The parade ended and the march began, with Custer ahead. There were four Dakota scouts who had been at Fort Lincoln that went along with the Arikara. One of these scouts was Ca-roo, another was Ma-tok-sha, a third was Mach-pe-as-ka (White Cloud), the fourth was Pta-a-te (Buffalo Ancestor). The first camp was on both sides of the Heart River. A drove of cattle went along to furnish beef to the soldiers; he saw them on the first day's march. The white soldiers were paid off at this camp, the scouts did not receive any pay at all for they were just enlisted.
* * *
Two Arikara scouts were sent out ahead, Stabbed and Goose, and they were given a letter to take to the camp across the river. Here there were some Crow scouts, and their interpreter, Man-with-a-Calfskin-Vest [Mitch Bouyer], came across the river to tell them about it. When Custer's army came up to Camp 20, Red Star saw the army across the river, it was already on the march up the Yellowstone. Stabbed and Goose came back and reported to Custer's camp. Camp 20 was the base camp for the infantry, the band, all the wagons, and part of the mules. There was an inspection of the horses of the scouts and of the cavalry here.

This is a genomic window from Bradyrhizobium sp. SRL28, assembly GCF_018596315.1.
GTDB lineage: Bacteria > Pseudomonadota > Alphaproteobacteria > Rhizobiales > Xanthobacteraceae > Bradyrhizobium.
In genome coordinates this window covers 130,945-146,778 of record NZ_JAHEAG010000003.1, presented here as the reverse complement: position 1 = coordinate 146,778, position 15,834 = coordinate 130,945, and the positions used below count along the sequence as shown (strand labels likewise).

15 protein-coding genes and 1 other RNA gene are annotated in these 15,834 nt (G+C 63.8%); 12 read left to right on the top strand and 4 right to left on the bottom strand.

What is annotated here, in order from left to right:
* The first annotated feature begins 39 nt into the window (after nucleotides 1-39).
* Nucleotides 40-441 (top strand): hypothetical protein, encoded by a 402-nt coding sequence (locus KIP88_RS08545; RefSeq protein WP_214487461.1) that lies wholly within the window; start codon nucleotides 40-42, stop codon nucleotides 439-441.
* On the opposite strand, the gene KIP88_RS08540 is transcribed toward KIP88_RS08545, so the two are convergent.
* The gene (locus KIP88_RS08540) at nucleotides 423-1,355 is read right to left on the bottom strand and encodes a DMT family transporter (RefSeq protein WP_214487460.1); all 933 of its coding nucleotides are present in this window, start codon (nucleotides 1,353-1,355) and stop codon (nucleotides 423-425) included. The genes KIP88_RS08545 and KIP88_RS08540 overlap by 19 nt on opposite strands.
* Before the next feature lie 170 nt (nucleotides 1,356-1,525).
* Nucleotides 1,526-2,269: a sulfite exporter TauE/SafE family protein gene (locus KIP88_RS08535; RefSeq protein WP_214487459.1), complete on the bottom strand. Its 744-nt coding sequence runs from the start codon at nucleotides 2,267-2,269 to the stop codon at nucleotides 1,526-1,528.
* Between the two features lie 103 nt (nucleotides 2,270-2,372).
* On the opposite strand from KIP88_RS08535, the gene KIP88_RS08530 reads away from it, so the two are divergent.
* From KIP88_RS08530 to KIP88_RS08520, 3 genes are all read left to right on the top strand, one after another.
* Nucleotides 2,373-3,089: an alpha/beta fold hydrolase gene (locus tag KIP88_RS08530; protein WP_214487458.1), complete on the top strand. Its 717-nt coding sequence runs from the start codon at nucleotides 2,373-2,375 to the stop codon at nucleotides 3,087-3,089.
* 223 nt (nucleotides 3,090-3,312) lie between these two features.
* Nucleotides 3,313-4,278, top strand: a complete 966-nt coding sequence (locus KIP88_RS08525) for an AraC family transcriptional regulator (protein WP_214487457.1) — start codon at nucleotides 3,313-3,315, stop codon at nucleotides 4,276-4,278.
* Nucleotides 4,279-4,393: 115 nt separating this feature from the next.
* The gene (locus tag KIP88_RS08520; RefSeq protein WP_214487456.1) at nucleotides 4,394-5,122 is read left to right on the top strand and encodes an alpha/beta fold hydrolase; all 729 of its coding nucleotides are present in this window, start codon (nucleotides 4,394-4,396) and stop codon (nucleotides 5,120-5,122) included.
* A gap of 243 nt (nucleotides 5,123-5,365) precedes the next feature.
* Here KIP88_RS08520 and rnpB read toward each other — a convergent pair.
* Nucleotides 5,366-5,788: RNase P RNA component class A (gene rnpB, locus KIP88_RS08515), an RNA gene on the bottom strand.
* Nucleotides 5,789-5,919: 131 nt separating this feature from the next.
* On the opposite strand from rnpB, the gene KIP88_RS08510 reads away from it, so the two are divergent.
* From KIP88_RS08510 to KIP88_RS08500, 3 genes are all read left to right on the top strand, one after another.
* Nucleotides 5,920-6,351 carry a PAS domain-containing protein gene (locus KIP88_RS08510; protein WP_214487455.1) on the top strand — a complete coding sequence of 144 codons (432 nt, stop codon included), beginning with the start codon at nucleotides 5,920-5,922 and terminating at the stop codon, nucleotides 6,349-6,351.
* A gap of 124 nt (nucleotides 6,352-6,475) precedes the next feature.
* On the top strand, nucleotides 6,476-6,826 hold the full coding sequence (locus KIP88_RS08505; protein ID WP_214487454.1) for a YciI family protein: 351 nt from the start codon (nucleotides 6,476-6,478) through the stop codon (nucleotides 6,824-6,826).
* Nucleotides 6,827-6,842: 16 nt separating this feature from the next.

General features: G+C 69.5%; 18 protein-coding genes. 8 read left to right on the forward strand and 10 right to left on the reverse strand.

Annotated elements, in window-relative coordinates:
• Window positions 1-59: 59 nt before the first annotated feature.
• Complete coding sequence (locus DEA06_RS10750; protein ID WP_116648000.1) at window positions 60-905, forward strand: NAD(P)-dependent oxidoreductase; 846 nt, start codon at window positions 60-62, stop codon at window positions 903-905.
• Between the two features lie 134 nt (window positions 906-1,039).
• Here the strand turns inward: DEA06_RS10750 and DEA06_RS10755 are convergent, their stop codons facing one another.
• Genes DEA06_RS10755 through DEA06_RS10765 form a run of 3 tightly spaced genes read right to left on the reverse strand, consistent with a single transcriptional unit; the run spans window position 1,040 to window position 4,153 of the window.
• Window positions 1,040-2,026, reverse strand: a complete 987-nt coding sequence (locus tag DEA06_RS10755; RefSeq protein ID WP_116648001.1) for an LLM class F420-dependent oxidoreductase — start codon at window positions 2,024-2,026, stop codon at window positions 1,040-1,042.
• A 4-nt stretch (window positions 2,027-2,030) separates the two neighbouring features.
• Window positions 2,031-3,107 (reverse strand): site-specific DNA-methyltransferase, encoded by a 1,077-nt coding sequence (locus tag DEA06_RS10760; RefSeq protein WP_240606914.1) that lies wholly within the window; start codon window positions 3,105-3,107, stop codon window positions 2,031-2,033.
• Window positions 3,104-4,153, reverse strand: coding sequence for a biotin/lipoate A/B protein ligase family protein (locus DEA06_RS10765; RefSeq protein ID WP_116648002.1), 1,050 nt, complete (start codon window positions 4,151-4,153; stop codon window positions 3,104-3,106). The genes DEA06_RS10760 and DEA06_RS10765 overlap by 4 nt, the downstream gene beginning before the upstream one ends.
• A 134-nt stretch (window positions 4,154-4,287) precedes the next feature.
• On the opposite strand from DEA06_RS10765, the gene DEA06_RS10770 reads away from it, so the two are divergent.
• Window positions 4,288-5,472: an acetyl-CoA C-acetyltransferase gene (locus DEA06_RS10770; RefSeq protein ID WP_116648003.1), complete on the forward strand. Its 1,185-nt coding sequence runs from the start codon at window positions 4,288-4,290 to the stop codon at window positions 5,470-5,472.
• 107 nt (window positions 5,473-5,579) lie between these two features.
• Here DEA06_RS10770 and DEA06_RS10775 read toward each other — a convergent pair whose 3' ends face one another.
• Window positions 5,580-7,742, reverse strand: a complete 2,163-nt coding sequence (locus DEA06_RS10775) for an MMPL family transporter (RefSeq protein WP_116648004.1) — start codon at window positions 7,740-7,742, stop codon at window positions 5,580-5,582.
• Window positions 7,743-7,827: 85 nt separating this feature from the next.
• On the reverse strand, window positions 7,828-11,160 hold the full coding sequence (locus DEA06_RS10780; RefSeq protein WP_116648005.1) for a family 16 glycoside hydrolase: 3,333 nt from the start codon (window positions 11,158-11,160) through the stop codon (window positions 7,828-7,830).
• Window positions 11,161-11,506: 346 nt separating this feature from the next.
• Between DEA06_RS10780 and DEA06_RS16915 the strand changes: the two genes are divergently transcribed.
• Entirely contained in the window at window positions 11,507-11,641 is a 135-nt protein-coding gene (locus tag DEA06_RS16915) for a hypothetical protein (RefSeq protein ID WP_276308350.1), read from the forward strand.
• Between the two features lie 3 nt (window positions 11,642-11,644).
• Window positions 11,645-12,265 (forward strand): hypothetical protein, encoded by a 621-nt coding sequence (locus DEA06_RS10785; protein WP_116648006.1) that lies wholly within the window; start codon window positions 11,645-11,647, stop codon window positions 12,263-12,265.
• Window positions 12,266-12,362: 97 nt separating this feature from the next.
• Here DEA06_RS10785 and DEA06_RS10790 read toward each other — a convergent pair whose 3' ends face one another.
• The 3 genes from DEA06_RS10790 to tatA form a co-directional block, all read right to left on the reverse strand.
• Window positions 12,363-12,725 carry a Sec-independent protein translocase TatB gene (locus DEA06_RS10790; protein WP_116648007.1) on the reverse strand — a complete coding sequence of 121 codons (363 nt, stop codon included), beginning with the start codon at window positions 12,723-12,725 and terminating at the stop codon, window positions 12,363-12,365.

* * *
They broke camp and marched on; the band played all the time. Custer and Bloody Knife came by and Bloody Knife said: "The General says we are all marching. There are numerous enemies in the country; if we attack their camp we are beaten, we must retreat in small groups. You scouts must not run away, nor go back to your homes."
The next order was that if our command was broken up into squads or single horsemen that this camp should be the appointed place for reassembling all those that had scattered. For my part my heart was glad to hear the band, as far as we could hear the band played. There were some cannon being brought along. We came to the mouth of the Tongue River and here a camp was made. We marched up on a hill overlooking the Elk River and then down to the mouth of the Tongue River. Right at this point was an abandoned Dakota camp. Here lay the body of a soldier, and all about him were clubs and sticks as though he had been beaten to death, only the bones were left. Custer stood still for some time and looked down at the remains of the soldier.